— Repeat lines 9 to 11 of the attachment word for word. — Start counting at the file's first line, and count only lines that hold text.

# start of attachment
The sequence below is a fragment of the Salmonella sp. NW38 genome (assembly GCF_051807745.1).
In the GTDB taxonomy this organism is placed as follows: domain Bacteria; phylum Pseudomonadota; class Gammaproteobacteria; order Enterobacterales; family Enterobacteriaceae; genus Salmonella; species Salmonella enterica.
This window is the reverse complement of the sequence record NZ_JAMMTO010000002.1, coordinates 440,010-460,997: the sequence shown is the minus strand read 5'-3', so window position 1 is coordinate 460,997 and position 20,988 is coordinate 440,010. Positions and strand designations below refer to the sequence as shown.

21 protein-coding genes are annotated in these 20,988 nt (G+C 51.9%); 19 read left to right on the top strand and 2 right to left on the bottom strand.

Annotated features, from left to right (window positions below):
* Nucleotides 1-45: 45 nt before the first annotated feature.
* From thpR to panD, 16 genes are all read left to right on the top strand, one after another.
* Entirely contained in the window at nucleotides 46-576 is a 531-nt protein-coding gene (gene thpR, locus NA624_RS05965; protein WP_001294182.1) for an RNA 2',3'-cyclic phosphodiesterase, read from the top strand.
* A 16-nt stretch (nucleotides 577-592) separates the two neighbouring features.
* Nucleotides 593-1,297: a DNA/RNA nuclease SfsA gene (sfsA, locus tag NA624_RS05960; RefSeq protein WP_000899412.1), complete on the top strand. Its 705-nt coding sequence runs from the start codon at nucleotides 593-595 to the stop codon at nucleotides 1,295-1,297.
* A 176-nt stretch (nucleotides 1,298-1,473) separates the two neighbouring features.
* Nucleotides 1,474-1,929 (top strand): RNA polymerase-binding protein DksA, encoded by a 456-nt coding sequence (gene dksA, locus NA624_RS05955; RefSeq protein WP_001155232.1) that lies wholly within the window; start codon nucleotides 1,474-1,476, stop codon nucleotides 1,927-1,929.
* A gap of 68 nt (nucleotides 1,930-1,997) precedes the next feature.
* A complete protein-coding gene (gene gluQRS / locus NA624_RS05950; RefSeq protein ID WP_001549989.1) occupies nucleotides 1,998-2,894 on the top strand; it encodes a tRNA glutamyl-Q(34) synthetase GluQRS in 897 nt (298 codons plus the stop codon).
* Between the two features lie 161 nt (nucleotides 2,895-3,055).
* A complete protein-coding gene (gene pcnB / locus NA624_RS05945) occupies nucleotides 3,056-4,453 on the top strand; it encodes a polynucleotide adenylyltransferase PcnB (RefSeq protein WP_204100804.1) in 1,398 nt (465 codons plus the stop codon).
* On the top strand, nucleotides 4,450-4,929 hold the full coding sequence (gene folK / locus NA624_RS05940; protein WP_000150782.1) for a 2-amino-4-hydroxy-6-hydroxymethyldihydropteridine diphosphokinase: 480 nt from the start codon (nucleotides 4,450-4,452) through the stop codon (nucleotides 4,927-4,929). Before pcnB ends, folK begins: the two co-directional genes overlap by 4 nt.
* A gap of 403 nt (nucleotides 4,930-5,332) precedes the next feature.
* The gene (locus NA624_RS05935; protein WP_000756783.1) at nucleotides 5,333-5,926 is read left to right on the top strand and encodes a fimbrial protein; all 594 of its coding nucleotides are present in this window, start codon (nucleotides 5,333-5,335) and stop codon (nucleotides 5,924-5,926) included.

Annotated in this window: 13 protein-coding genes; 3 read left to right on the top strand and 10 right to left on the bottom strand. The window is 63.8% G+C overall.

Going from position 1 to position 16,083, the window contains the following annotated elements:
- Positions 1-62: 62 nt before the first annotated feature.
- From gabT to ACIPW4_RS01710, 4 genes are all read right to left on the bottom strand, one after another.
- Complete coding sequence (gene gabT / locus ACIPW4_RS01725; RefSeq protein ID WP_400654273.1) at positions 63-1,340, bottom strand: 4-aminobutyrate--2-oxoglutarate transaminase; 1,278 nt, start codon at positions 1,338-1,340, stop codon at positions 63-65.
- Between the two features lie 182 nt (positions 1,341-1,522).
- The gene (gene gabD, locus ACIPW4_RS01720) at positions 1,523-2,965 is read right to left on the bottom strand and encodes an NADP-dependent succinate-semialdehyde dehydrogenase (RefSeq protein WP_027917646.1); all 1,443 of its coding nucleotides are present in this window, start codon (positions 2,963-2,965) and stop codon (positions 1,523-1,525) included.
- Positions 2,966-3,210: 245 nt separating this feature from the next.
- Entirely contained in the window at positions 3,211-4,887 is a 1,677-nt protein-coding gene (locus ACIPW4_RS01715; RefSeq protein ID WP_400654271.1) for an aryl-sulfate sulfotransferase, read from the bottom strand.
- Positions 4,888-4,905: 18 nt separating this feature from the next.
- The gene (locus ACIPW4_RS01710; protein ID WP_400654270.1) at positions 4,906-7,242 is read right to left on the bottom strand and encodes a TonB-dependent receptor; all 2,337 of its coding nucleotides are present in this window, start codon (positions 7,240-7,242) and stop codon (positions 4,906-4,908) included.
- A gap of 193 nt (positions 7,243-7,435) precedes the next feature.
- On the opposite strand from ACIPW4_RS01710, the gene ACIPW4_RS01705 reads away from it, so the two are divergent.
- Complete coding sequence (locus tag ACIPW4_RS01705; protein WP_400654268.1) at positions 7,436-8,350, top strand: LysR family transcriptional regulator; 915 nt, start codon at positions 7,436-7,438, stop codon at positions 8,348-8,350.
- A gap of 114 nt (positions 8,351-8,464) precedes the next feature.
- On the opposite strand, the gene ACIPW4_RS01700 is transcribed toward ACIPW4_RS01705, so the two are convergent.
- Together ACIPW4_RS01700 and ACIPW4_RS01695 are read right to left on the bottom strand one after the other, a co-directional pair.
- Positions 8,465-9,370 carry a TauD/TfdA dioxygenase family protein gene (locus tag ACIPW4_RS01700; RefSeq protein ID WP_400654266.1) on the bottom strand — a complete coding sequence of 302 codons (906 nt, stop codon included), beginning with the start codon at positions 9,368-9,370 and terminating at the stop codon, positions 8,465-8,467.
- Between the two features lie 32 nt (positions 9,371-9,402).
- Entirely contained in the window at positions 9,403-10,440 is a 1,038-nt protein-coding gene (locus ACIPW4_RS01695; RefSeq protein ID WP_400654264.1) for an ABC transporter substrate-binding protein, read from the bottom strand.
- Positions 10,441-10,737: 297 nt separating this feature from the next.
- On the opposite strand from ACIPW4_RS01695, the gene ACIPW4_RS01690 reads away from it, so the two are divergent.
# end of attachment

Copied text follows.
* A 16-nt stretch (nucleotides 577-592) separates the two neighbouring features.
* Nucleotides 593-1,297: a DNA/RNA nuclease SfsA gene (sfsA, locus tag NA624_RS05960; RefSeq protein WP_000899412.1), complete on the top strand. Its 705-nt coding sequence runs from the start codon at nucleotides 593-595 to the stop codon at nucleotides 1,295-1,297.
* A 176-nt stretch (nucleotides 1,298-1,473) separates the two neighbouring features.